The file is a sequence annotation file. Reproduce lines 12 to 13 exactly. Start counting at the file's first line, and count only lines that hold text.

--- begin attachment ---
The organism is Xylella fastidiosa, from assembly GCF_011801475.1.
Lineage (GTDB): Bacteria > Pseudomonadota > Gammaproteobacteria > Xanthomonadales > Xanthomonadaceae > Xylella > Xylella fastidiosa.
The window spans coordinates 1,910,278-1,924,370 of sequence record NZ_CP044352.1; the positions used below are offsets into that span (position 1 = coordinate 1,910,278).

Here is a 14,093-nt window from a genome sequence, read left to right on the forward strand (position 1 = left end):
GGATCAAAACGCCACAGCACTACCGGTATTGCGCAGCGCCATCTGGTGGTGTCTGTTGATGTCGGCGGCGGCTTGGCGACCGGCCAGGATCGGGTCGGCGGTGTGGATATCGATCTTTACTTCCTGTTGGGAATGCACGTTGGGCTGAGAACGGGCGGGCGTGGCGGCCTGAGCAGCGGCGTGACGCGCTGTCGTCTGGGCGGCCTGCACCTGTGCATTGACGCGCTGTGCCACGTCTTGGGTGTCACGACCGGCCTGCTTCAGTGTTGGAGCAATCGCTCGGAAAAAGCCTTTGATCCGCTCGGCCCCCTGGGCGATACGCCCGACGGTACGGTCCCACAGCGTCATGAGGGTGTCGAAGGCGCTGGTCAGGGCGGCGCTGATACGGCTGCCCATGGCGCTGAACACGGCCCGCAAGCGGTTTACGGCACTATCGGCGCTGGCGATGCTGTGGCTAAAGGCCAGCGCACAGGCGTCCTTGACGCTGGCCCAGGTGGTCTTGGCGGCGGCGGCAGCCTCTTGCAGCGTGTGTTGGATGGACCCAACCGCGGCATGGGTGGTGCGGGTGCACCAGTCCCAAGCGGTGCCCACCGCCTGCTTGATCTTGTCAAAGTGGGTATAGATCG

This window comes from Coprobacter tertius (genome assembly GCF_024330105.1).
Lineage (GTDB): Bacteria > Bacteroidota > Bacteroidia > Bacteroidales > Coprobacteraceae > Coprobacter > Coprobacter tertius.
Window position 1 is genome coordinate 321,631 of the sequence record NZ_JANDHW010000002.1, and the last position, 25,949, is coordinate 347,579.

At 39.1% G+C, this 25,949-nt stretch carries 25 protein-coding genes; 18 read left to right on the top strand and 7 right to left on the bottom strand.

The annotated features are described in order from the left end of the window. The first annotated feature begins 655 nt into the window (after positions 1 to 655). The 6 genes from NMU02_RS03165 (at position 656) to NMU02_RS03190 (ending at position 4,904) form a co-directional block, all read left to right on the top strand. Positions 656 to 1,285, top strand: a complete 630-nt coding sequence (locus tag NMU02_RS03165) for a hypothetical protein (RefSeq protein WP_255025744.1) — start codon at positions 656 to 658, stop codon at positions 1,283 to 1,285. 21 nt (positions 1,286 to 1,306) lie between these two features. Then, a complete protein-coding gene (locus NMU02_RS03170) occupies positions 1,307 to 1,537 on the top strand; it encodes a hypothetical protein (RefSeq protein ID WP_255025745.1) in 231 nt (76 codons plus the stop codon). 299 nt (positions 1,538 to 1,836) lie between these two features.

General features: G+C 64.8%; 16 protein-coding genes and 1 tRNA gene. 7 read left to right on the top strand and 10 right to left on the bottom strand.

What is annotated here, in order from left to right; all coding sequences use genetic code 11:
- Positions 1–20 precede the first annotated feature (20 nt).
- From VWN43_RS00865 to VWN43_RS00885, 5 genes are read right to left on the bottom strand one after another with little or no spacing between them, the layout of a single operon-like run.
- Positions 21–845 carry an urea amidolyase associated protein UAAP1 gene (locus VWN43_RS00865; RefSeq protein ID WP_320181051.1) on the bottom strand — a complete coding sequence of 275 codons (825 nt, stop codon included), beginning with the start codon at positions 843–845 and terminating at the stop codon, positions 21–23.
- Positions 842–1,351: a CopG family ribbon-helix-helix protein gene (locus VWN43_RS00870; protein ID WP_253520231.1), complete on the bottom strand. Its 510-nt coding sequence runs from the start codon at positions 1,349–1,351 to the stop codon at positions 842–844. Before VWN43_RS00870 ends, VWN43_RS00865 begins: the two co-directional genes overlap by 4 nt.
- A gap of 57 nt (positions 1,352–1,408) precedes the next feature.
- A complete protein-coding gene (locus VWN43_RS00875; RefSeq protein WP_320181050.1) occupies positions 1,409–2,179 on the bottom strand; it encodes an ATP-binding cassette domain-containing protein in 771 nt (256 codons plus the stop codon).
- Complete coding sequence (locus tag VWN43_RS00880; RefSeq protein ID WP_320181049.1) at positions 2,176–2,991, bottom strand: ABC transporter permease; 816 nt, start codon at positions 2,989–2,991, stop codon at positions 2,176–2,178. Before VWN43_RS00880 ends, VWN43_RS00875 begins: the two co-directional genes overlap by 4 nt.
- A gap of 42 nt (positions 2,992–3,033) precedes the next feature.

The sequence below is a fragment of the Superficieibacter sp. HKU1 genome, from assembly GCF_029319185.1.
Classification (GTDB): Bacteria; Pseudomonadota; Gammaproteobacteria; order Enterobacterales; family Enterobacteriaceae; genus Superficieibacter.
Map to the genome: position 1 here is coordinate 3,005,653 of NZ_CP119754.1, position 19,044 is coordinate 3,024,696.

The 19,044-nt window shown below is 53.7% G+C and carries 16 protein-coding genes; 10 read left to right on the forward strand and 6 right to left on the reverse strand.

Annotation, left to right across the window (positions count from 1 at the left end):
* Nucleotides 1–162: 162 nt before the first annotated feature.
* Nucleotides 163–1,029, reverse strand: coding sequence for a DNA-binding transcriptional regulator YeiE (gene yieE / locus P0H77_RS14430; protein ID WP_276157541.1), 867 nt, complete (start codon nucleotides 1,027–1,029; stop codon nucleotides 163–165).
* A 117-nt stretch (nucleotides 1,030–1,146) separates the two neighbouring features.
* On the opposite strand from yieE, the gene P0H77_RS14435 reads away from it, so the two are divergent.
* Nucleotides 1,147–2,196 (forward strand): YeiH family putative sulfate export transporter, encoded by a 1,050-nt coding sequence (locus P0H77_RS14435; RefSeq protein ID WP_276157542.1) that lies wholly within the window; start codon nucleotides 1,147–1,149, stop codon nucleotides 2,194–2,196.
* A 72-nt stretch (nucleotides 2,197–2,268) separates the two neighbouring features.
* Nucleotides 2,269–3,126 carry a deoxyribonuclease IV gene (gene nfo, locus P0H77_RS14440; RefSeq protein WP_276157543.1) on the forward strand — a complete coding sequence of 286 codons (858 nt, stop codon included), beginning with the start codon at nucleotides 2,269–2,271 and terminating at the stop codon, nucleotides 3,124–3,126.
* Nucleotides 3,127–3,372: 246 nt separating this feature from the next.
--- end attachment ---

What is annotated here, in order from left to right; all coding sequences use genetic code 11:
- Positions 1–20 precede the first annotated feature (20 nt).